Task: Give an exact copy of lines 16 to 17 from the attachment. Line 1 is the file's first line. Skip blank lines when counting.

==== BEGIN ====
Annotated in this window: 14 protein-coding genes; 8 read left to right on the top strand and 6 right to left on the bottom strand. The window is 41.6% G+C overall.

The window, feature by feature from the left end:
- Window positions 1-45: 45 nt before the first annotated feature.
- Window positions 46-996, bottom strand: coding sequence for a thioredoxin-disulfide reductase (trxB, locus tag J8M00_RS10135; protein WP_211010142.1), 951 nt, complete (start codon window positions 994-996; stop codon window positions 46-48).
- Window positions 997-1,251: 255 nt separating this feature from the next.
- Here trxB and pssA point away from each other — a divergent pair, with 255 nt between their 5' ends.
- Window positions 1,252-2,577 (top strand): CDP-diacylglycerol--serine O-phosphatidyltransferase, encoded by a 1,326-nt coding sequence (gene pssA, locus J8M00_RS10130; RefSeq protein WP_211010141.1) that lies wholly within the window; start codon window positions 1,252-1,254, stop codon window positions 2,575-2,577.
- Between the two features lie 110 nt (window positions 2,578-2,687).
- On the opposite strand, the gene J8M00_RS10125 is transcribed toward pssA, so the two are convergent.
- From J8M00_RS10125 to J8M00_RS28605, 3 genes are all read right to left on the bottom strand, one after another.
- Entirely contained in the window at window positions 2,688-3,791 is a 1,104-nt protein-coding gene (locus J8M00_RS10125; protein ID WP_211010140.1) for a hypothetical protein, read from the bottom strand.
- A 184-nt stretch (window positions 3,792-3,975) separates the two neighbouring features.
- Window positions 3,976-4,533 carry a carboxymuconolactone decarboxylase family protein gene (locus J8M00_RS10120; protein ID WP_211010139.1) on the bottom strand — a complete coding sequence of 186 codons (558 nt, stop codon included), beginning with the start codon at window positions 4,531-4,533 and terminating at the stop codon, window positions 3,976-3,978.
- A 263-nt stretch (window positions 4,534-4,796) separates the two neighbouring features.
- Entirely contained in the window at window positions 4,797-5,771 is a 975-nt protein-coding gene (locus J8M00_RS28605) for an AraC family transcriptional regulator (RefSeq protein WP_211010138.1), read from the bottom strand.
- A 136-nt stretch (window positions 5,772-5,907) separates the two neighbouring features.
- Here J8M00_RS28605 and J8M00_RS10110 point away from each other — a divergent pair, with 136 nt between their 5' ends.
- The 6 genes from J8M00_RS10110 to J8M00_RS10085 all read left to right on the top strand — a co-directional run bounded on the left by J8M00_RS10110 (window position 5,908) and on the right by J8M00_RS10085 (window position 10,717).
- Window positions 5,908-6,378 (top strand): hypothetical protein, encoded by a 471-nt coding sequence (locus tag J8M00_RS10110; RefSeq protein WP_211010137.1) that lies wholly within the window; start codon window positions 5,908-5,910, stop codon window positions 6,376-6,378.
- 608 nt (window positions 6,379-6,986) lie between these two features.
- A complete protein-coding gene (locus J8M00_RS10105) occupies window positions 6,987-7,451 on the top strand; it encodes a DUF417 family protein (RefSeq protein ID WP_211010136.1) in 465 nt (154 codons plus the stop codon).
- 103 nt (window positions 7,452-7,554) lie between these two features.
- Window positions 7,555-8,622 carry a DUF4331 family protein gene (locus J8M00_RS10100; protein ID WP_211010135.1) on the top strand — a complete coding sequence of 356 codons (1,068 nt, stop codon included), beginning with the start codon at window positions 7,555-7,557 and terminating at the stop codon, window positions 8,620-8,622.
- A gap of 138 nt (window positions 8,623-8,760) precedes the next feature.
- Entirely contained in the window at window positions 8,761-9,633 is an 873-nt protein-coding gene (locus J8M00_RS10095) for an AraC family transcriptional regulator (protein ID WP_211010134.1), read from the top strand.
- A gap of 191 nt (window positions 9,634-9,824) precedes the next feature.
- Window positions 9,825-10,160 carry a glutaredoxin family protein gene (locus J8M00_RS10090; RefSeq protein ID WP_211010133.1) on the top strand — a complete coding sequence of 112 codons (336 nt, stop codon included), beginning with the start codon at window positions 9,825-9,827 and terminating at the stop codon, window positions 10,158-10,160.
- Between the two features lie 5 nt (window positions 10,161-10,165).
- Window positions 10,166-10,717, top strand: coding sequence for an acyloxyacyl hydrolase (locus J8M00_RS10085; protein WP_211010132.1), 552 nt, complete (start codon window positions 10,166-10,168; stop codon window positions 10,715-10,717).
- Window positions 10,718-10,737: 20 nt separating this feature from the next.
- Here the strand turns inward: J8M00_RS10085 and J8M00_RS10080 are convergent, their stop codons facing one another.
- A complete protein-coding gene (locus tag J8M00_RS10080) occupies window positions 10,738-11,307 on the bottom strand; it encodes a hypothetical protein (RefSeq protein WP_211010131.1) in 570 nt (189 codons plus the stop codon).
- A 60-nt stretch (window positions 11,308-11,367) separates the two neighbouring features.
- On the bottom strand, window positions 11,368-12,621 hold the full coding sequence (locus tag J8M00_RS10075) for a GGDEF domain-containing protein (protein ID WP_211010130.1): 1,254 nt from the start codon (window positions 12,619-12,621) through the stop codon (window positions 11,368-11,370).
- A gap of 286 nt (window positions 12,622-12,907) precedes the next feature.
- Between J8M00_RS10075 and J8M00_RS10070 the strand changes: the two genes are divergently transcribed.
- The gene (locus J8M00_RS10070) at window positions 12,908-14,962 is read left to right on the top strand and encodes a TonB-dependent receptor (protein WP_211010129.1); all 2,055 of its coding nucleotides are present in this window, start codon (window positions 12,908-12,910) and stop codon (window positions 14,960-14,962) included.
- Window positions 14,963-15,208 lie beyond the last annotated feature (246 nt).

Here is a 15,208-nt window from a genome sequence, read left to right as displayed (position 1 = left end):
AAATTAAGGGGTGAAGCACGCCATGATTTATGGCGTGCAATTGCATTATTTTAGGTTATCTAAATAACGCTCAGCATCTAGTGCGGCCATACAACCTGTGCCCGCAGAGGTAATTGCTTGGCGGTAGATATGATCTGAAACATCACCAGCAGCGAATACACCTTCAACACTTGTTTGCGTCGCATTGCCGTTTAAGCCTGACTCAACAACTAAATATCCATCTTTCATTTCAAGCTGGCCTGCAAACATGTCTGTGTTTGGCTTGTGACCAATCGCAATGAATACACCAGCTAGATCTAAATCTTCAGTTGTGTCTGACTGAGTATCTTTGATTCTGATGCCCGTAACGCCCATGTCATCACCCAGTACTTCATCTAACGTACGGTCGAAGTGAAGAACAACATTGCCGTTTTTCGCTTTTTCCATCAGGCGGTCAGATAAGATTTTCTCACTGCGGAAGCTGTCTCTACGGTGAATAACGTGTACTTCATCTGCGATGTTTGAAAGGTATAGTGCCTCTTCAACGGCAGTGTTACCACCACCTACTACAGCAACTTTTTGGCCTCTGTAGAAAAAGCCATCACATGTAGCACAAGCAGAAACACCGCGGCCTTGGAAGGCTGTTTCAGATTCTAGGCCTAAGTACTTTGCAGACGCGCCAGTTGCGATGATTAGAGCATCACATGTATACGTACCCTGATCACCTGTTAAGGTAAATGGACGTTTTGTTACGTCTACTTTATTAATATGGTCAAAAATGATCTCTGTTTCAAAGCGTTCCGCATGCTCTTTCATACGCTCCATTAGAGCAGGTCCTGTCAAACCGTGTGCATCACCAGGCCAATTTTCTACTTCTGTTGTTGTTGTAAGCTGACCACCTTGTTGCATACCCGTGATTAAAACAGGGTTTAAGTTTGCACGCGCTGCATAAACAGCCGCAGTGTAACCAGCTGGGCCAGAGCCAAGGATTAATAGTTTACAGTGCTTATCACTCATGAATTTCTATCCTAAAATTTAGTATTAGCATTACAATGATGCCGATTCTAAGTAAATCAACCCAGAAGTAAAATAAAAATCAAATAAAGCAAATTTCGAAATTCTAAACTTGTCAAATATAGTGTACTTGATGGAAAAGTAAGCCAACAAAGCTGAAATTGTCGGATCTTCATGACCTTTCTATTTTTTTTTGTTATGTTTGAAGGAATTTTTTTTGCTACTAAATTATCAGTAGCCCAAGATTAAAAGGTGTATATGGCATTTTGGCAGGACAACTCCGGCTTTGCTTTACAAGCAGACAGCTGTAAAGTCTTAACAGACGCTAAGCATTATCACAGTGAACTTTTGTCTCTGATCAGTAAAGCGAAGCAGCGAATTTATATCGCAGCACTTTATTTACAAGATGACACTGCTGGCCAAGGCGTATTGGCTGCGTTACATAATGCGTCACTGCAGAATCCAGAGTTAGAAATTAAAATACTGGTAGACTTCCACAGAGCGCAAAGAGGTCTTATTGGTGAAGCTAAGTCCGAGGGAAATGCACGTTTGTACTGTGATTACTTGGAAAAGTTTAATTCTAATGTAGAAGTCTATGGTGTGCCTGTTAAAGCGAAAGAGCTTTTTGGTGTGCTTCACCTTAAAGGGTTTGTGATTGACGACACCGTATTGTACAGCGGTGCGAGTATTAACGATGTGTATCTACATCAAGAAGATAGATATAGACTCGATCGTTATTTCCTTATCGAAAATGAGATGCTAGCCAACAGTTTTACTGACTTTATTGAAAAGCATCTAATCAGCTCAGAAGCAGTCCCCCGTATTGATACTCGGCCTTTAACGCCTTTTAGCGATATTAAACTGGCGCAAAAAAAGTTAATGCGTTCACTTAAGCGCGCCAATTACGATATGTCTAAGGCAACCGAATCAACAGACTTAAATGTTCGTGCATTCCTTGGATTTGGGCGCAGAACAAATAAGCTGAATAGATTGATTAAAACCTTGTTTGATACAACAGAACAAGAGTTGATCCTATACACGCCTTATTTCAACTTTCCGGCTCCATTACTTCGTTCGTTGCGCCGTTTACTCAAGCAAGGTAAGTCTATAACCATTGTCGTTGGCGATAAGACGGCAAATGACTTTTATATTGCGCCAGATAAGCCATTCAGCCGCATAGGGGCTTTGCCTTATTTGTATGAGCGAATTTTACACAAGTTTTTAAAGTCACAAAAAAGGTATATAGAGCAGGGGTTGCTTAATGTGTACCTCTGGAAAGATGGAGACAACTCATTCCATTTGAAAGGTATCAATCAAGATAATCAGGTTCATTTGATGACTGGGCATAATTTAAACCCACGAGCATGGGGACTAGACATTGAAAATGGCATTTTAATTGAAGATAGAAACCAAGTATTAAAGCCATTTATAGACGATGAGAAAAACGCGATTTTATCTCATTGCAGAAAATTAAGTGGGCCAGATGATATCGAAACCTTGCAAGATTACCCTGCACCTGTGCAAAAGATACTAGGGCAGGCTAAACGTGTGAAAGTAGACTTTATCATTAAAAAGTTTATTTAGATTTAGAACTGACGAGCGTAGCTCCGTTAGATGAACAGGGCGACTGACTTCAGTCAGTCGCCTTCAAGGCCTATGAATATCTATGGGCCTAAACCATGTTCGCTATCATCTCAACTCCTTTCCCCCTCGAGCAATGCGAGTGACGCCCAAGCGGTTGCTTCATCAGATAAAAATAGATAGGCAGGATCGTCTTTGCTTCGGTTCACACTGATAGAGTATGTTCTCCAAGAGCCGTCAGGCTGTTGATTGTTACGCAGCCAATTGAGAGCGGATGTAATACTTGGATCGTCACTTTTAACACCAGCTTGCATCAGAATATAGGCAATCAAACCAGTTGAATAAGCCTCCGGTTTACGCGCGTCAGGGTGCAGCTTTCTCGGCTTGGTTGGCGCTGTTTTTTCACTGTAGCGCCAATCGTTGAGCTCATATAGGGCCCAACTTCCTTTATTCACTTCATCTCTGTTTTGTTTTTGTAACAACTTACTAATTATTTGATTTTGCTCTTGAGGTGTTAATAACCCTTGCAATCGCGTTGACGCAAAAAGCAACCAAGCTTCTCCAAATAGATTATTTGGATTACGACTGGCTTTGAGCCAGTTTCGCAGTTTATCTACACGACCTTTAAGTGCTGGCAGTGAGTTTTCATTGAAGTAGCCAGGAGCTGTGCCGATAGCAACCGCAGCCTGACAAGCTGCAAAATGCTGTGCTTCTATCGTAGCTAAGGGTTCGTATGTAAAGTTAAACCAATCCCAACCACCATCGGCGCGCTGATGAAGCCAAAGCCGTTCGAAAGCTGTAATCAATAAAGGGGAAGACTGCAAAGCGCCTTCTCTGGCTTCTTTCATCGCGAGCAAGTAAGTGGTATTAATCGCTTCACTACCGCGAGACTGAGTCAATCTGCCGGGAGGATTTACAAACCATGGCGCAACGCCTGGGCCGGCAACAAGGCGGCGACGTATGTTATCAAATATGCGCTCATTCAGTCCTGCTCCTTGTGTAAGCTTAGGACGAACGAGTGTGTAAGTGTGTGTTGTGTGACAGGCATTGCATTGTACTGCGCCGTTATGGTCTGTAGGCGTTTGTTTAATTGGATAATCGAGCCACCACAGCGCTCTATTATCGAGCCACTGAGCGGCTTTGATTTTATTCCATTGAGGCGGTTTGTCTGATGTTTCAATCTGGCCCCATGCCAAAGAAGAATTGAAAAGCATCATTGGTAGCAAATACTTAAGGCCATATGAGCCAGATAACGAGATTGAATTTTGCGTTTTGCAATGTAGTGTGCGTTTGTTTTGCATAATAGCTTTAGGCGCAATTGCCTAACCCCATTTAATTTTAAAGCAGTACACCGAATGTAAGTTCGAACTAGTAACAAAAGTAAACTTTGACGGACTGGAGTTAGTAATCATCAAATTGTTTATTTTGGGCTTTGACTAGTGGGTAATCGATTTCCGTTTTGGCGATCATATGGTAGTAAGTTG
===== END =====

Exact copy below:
- A 136-nt stretch (window positions 5,772-5,907) separates the two neighbouring features.
- Here J8M00_RS28605 and J8M00_RS10110 point away from each other — a divergent pair, with 136 nt between their 5' ends.